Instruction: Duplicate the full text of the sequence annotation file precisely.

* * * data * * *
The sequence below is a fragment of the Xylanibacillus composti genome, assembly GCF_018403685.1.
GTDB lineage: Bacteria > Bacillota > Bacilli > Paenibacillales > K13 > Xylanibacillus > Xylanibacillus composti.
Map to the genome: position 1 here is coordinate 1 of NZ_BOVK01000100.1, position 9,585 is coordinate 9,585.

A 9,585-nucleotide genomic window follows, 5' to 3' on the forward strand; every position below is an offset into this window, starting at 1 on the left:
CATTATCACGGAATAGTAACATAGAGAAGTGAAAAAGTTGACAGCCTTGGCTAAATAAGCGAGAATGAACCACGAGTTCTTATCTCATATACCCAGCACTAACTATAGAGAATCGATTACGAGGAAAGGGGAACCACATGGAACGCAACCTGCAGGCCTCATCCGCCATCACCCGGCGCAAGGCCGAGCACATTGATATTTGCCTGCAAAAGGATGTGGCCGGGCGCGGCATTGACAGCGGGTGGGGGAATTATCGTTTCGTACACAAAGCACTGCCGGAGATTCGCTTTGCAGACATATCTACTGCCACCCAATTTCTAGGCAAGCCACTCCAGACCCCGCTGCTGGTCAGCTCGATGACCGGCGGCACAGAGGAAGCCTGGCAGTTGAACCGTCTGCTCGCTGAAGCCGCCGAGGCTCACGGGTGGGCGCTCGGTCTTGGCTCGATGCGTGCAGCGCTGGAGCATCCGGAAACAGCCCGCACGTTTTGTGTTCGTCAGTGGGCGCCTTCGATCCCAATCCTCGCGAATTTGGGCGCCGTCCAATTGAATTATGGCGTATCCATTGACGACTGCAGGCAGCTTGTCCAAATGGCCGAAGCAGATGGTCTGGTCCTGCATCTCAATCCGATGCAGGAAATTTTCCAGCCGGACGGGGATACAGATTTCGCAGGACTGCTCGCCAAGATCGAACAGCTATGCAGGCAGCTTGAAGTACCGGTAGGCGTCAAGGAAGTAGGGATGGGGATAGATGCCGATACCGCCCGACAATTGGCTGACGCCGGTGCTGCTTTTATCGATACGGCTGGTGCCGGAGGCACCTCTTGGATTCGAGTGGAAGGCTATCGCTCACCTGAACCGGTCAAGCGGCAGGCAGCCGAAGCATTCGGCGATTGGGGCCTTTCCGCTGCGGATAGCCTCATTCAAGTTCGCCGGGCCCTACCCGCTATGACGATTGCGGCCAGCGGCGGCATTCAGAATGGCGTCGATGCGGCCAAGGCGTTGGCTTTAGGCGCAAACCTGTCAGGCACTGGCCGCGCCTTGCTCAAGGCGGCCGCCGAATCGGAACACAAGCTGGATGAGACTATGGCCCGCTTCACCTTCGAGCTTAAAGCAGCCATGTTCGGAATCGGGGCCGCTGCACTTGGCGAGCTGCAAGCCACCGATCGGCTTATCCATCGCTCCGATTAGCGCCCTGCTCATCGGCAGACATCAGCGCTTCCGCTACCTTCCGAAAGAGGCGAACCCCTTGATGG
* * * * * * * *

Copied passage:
The sequence below is a fragment of the Xylanibacillus composti genome, assembly GCF_018403685.1.
GTDB lineage: Bacteria > Bacillota > Bacilli > Paenibacillales > K13 > Xylanibacillus > Xylanibacillus composti.
Map to the genome: position 1 here is coordinate 1 of NZ_BOVK01000100.1, position 9,585 is coordinate 9,585.

A 9,585-nucleotide genomic window follows, 5' to 3' on the forward strand; every position below is an offset into this window, starting at 1 on the left:
CATTATCACGGAATAGTAACATAGAGAAGTGAAAAAGTTGACAGCCTTGGCTAAATAAGCGAGAATGAACCACGAGTTCTTATCTCATATACCCAGCACTAACTATAGAGAATCGATTACGAGGAAAGGGGAACCACATGGAACGCAACCTGCAGGCCTCATCCGCCATCACCCGGCGCAAGGCCGAGCACATTGATATTTGCCTGCAAAAGGATGTGGCCGGGCGCGGCATTGACAGCGGGTGGGGGAATTATCGTTTCGTACACAAAGCACTGCCGGAGATTCGCTTTGCAGACATATCTACTGCCACCCAATTTCTAGGCAAGCCACTCCAGACCCCGCTGCTGGTCAGCTCGATGACCGGCGGCACAGAGGAAGCCTGGCAGTTGAACCGTCTGCTCGCTGAAGCCGCCGAGGCTCACGGGTGGGCGCTCGGTCTTGGCTCGATGCGTGCAGCGCTGGAGCATCCGGAAACAGCCCGCACGTTTTGTGTTCGTCAGTGGGCGCCTTCGATCCCAATCCTCGCGAATTTGGGCGCCGTCCAATTGAATTATGGCGTATCCATTGACGACTGCAGGCAGCTTGTCCAAATGGCCGAAGCAGATGGTCTGGTCCTGCATCTCAATCCGATGCAGGAAATTTTCCAGCCGGACGGGGATACAGATTTCGCAGGACTGCTCGCCAAGATCGAACAGCTATGCAGGCAGCTTGAAGTACCGGTAGGCGTCAAGGAAGTAGGGATGGGGATAGATGCCGATACCGCCCGACAATTGGCTGACGCCGGTGCTGCTTTTATCGATACGGCTGGTGCCGGAGGCACCTCTTGGATTCGAGTGGAAGGCTATCGCTCACCTGAACCGGTCAAGCGGCAGGCAGCCGAAGCATTCGGCGATTGGGGCCTTTCCGCTGCGGATAGCCTCATTCAAGTTCGCCGGGCCCTACCCGCTATGACGATTGCGGCCAGCGGCGGCATTCAGAATGGCGTCGATGCGGCCAAGGCGTTGGCTTTAGGCGCAAACCTGTCAGGCACTGGCCGCGCCTTGCTCAAGGCGGCCGCCGAATCGGAACACAAGCTGGATGAGACTATGGCCCGCTTCACCTTCGAGCTTAAAGCAGCCATGTTCGGAATCGGGGCCGCTGCACTTGGCGAGCTGCAAGCCACCGATCGGCTTATCCATCGCTCCGATTAGCGCCCTGCTCATCGGCAGACATCAGCGCTTCCGCTACCTTCCGAAAGAGGCGAACCCCTTGATGG